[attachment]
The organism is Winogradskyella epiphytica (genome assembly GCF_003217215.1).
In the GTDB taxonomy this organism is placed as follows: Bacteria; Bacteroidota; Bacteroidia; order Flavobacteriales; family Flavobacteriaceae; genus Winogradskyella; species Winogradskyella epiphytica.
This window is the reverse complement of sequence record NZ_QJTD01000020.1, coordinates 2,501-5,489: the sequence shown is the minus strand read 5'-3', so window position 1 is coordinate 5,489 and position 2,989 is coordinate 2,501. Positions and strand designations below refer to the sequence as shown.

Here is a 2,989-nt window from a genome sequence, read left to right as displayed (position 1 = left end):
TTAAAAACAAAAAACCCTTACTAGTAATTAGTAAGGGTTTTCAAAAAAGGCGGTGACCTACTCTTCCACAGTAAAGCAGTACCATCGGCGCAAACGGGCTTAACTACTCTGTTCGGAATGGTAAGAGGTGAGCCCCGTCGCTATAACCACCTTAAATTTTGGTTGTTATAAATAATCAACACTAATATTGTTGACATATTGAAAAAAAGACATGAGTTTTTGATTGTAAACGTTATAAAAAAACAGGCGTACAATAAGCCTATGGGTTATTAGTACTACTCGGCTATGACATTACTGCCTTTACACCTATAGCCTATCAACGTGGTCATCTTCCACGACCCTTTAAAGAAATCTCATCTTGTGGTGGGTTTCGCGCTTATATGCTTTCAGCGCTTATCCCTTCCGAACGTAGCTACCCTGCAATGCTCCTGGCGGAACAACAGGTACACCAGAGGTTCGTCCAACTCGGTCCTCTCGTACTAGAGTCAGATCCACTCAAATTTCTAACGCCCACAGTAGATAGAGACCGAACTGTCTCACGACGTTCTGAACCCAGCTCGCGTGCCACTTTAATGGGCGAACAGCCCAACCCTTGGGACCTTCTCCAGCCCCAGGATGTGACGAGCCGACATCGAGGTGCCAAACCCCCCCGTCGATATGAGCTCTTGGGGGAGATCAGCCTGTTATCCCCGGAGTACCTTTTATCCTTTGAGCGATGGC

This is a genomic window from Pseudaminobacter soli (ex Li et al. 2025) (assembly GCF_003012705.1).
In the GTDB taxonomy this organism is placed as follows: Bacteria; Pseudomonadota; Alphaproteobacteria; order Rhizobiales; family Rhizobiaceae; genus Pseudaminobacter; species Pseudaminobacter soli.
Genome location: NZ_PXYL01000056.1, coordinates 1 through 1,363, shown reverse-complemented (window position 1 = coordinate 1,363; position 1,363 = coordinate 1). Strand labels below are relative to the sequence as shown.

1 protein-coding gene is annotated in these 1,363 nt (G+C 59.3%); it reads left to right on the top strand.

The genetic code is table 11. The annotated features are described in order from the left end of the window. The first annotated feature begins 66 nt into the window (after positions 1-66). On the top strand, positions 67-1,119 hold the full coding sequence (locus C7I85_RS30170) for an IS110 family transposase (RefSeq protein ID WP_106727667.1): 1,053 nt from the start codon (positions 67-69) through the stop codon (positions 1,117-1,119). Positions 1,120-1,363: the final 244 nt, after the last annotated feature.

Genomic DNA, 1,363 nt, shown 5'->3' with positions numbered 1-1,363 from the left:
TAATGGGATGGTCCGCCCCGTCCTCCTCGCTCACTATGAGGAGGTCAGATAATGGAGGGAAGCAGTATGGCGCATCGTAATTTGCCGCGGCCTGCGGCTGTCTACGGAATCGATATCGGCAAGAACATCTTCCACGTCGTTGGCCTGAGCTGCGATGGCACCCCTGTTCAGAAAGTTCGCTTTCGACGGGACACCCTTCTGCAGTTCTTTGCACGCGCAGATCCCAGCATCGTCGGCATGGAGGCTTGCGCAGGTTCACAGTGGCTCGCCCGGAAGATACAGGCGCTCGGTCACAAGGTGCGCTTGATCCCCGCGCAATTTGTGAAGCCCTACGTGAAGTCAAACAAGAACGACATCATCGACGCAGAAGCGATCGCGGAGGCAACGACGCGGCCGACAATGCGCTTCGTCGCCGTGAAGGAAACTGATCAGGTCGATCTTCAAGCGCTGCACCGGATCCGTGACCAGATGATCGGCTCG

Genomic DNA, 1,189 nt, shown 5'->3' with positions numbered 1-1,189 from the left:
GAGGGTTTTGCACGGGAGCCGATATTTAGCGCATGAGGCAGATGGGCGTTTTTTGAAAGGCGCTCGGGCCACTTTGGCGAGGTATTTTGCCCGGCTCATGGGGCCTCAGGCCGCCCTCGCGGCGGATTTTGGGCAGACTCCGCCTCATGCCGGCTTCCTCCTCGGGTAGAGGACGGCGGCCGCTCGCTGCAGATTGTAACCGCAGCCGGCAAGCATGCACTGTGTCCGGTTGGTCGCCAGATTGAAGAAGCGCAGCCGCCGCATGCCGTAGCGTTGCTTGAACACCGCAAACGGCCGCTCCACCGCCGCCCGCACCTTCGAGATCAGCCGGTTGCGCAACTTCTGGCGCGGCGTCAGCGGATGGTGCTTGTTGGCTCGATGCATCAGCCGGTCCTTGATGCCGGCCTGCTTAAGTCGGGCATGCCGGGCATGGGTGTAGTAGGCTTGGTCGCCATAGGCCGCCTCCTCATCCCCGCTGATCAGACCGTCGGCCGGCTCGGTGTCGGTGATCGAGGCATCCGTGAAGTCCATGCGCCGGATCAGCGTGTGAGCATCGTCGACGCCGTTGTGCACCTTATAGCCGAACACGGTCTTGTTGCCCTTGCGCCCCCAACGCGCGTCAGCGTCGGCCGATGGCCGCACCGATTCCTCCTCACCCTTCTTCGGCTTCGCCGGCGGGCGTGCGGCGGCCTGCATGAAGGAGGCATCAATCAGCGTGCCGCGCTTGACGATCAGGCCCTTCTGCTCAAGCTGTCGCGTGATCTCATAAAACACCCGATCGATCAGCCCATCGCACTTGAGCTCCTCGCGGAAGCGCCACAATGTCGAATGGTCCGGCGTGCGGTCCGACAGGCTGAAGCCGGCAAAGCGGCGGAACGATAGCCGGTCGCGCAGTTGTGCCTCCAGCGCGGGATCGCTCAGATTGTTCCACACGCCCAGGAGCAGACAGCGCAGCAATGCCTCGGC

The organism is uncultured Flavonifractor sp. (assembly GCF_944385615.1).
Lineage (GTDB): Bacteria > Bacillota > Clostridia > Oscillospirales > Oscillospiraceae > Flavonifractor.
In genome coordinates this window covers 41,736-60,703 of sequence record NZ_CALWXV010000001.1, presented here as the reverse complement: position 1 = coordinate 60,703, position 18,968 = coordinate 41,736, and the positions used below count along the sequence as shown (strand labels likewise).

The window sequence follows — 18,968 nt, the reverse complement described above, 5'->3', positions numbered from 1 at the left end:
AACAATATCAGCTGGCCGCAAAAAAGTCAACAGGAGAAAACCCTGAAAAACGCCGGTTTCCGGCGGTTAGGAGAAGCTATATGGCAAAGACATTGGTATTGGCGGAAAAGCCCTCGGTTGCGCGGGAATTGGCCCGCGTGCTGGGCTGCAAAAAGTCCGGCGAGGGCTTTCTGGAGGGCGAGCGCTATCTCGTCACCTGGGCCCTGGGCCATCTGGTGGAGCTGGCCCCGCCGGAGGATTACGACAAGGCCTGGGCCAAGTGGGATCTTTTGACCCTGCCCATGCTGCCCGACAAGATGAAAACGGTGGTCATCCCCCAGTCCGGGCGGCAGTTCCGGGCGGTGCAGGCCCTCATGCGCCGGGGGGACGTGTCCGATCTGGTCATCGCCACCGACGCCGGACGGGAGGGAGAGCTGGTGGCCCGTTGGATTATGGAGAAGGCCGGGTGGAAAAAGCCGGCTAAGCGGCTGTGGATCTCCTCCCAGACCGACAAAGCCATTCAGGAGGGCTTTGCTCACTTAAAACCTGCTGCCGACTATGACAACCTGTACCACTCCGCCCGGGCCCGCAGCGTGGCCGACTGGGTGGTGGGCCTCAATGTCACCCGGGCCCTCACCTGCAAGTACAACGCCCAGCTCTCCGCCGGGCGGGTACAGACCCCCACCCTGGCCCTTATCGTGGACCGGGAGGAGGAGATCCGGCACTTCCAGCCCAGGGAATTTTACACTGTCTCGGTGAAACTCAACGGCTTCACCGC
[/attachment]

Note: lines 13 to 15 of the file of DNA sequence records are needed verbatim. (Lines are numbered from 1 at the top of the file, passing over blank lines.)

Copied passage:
Genomic DNA, 1,189 nt, shown 5'->3' with positions numbered 1-1,189 from the left:
GAGGGTTTTGCACGGGAGCCGATATTTAGCGCATGAGGCAGATGGGCGTTTTTTGAAAGGCGCTCGGGCCACTTTGGCGAGGTATTTTGCCCGGCTCATGGGGCCTCAGGCCGCCCTCGCGGCGGATTTTGGGCAGACTCCGCCTCATGCCGGCTTCCTCCTCGGGTAGAGGACGGCGGCCGCTCGCTGCAGATTGTAACCGCAGCCGGCAAGCATGCACTGTGTCCGGTTGGTCGCCAGATTGAAGAAGCGCAGCCGCCGCATGCCGTAGCGTTGCTTGAACACCGCAAACGGCCGCTCCACCGCCGCCCGCACCTTCGAGATCAGCCGGTTGCGCAACTTCTGGCGCGGCGTCAGCGGATGGTGCTTGTTGGCTCGATGCATCAGCCGGTCCTTGATGCCGGCCTGCTTAAGTCGGGCATGCCGGGCATGGGTGTAGTAGGCTTGGTCGCCATAGGCCGCCTCCTCATCCCCGCTGATCAGACCGTCGGCCGGCTCGGTGTCGGTGATCGAGGCATCCGTGAAGTCCATGCGCCGGATCAGCGTGTGAGCATCGTCGACGCCGTTGTGCACCTTATAGCCGAACACGGTCTTGTTGCCCTTGCGCCCCCAACGCGCGTCAGCGTCGGCCGATGGCCGCACCGATTCCTCCTCACCCTTCTTCGGCTTCGCCGGCGGGCGTGCGGCGGCCTGCATGAAGGAGGCATCAATCAGCGTGCCGCGCTTGACGATCAGGCCCTTCTGCTCAAGCTGTCGCGTGATCTCATAAAACACCCGATCGATCAGCCCATCGCACTTGAGCTCCTCGCGGAAGCGCCACAATGTCGAATGGTCCGGCGTGCGGTCCGACAGGCTGAAGCCGGCAAAGCGGCGGAACGATAGCCGGTCGCGCAGTTGTGCCTCCAGCGCGGGATCGCTCAGATTGTTCCACACGCCCAGGAGCAGACAGCGCAGCAATGCCTCGGC

The organism is uncultured Flavonifractor sp. (assembly GCF_944385615.1).